Final Destination 3 received mixed reviews from critics. Review aggregator website Rotten Tomatoes reports that 44% of 117 critics gave the film a positive review; the average rating is 5.2/10. According to the site's consensus "[the film] is more of the same: gory and pointless, with nowhere new to go". The film averaged 41 out of 100, based on 28 critics on Metacritic, indicating "mixed or average reviews". Audiences polled by CinemaScore gave the film a "B+" on a scale from A+ to F.
Several critics described the story as formulaic compared to the previous installments; Roger Ebert wrote that the film's main issue was its predictability and lack of tension because it was "clear to everyone who must die and in what order". Variety compared the narrative negatively with the franchise's second installment, describing the third film as lacking intricacy. The New York Times similarly described the film as lacking the "novelty of the first [or] the panache of the second". TV Guide called the periods between characters' deaths "dull", highlighting one reason the film failed to match the formula set out in the previous installments. Other reviewers were more positive; IGN praised the story—Chris Carle wrote that the "formula has been perfected rather than worn out" by the third film. Empire's Kim Newman and The Guardian found the story enjoyable, but said Final Destination 3 adhered primarily to the structure set out by the rest of the franchise.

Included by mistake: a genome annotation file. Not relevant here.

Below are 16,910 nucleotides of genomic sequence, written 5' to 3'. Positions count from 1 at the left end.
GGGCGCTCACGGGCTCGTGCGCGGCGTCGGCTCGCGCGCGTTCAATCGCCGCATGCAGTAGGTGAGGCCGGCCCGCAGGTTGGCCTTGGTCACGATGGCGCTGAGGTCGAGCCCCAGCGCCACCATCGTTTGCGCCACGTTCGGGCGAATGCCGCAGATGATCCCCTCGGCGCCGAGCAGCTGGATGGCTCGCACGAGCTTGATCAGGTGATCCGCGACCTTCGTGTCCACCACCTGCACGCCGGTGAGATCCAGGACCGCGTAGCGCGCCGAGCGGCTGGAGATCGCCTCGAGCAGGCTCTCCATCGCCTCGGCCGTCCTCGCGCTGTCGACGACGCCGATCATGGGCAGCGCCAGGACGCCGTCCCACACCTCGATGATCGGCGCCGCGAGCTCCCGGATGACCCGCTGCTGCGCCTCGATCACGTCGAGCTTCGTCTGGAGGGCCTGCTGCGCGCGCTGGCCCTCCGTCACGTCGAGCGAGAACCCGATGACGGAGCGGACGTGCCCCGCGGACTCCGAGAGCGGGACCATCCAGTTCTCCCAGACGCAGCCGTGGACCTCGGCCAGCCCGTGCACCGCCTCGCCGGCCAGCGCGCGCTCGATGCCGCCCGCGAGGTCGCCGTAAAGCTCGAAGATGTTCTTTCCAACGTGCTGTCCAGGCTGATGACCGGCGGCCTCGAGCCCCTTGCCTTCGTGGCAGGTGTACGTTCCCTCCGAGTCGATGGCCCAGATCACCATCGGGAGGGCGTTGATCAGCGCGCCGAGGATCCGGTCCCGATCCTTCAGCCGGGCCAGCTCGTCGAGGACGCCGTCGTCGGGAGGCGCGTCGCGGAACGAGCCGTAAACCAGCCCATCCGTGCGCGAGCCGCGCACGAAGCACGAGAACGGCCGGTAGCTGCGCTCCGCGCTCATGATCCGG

The film's tone and death scenes were positively received by critics. Writing for ReelViews, James Berardinelli described Final Destination 3 as incorporating more humor compared to its predecessors and said it worked to the film's benefit. The Seattle Times agreed the film's humorous tone helped to elevate it and said fans of the franchise would enjoy the death sequences. Sarah Dobbs of Den of Geek! said the tone made Final Destination 3 the high point of the franchise. She commended the film's style as a "brightly coloured [and] slightly silly meditation on how we're all gonna die one day, so we might as well do it explosively". The tanning bed and nail gun scenes were singled out as the best death sequences from the film and the franchise.
Critics praised Winstead's performance. According to the BBC, "… the real tragedy is that promising young actress Mary Elizabeth Winstead must endure this torture". Berardinelli described her as delivering "as competent a job as one could expect in these dire circumstances". Felix Gonzalez, Jr. of DVD Reviews praised Winstead's and Merriman's performances as one of the few positive aspects of the film. Similarly, The Seattle Times praised Winstead for conveying Wendy's emotions. The Daily Telegraph also listed Wendy as one of the top 20 final girls in horror films and praised Winstead's performance for making Wendy a believable character.
Final Destination 3 was nominated at the 2006 Fangoria Chainsaw Awards for Highest Body Count, Line That Killed (Best One-Liner), Sickest FX (Best Special Effects) as well as Most Thrilling Killing (Best Death Scene) for Frankie's death. At the 2007 Saturn Awards it was nominated for Best Horror Film and the "Thrill Ride Edition" was nominated for Best DVD Special Edition Release.
- A blank take (with no actor in the shot) is sometimes taken to give compositors a reference of what parts of the shot are different in each take. In common film-making language, this is also known as shooting a "plate".